Top 10 Best Dinosaur Names

The Top Ten
1 Anzu Anzu is a genus of large oviraptorosaurian dinosaurs from the late Cretaceous of North Dakota and South Dakota, US.

The first oviraptor-like theropod to be discovered in North America, Anzu was also one of the biggest, tipping the scales at up 500 pounds (or an order of magnitude more than it's better-known relative Oviraptor). The name of this feathered dinosaur derives from Mesopotamian folklore; Anzu was a winged demon who stole the Tablet of Destiny from the sky god Enlil.

2 Daemonosaurus

Despite what you may think, the Greek root "daemon" in Daemonosaurus doesn't necessarily mean "demon," but "evil spirit"--not that this distinction would matter if you were being chased by a pack of these toothy, 50-pound theropods. The importance of Daemonosaurus is that it was closely related to the better-known North American Coelophysis, and thus was one of the earliest true dinosaurs.

3 Gigantoraptor

From its name, you might assume that Gigantoraptor was the biggest raptor that ever lived, outclassing even Velociraptor and Deinonychus. The fact is, though, that this impressively named, two-ton dinosaur wasn't a true raptor at all, but a late Cretaceous theropod closely related to Oviraptor. (For the record, the largest true raptor was the 1,500-pound Utahraptor).

4 Khaan

Why do central Asian (and North American) dino-birds get all the coolest names? Khaan is Mongolian for "lord," as you might already have guessed from the famous Mongolian warlord Genghis Khan (not to mention KHAN! From Star Trek II). Ironically, though, Khaan wasn't all that big or fierce, only measuring about four feet from head to tail and weighing 30 pounds.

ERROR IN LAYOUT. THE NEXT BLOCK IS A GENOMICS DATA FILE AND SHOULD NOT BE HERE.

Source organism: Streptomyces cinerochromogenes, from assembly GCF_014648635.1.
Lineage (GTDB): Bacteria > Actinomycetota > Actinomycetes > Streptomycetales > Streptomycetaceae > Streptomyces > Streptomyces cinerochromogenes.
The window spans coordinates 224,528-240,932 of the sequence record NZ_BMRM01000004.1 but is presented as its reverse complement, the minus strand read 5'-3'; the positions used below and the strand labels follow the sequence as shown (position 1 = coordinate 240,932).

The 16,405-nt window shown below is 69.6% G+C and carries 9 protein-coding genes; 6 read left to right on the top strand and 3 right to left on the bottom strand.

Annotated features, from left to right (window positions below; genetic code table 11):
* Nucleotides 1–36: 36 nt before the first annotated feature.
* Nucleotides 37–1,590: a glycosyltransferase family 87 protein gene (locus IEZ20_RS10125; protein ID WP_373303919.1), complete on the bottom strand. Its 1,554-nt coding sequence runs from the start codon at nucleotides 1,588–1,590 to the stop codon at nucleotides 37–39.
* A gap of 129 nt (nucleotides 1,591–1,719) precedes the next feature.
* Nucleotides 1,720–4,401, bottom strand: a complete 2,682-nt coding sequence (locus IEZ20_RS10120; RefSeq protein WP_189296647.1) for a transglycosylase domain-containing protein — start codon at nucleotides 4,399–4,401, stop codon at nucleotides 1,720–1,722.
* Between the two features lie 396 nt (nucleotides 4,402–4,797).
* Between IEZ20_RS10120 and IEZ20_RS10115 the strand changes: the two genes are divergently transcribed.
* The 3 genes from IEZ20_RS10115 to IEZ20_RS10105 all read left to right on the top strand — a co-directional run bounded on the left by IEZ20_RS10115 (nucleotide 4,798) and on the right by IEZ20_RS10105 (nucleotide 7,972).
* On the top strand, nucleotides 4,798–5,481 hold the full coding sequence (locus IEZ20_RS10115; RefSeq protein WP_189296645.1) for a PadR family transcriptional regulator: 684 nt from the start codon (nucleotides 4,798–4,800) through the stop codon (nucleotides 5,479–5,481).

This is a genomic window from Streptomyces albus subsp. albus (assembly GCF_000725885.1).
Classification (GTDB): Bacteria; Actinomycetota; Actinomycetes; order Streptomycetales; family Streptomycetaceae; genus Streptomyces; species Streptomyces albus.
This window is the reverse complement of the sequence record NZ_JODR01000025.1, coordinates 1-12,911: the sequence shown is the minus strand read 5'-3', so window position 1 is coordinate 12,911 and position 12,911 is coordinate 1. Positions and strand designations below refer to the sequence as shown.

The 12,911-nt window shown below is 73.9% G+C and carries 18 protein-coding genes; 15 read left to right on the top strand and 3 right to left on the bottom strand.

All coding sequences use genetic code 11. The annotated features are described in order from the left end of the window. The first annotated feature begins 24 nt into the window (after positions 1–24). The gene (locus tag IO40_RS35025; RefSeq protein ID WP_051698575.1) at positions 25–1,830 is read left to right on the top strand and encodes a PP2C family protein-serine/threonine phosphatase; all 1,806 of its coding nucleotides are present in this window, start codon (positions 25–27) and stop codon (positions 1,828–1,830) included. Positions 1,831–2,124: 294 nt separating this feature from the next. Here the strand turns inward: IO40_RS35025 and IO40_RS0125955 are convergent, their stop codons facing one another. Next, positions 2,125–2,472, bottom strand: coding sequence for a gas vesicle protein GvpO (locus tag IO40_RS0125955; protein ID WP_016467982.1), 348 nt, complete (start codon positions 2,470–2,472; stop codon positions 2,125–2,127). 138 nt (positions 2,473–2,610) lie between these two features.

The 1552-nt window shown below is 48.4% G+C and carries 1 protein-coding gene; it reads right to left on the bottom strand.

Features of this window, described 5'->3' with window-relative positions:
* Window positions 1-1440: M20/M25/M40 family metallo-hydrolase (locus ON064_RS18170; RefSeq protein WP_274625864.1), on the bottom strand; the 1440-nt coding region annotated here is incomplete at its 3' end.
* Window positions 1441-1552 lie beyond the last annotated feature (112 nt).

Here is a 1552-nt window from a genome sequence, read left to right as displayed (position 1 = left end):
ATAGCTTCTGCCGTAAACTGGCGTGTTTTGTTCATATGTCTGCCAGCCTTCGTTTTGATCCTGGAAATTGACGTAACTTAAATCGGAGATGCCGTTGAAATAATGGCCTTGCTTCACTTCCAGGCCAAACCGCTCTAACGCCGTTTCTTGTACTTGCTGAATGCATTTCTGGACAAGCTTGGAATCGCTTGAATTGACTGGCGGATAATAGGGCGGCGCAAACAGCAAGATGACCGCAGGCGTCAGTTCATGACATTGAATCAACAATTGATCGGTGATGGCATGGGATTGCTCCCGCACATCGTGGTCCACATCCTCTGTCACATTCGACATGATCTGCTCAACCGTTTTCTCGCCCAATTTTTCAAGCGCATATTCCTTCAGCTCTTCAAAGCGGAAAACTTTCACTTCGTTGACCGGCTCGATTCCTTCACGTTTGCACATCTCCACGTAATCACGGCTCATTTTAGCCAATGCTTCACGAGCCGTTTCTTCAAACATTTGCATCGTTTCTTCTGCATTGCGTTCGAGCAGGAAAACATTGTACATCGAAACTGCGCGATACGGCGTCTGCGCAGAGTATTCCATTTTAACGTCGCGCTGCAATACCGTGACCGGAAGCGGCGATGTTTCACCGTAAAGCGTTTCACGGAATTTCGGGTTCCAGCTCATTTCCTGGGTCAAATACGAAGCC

5 Raptorex

Not all dinosaurs have equally impressive names: it takes a particular type of paleontologist to come up with a name that's so striking, so descriptive, that it forever fixes a dinosaur in the public imagination, no matter how scant the fossil evidence might be. Here's an alphabetical list of the 10 most memorable dinosaur names, ranging from Anzu to Tyrannotitan. (Just how cool were these dinosaurs?

6 Iguanacolossus

A relatively new addition to the dinosaur bestiary, Iguanacolossus (you don't need to have studied Greek to translate its name as "colossal iguana") was a multi-ton ornithopod of the late Cretaceous period. And yes, in case you were wondering, this plant-muncher was a close relative of Iguanodon, though it wasn't even remotely related to modern iguanas!

7 Skorpiovenator

Why do central Asian (and North American) dino-birds get all the coolest names? Khaan is Mongolian for "lord," as you might already have guessed from the famous Mongolian warlord Genghis Khan (not to mention KHAN! From Star Trek II). Ironically, though, Khaan wasn't all that big or fierce, only measuring about four feet from head to tail and weighing 30 pounds.

8 Stygimoloch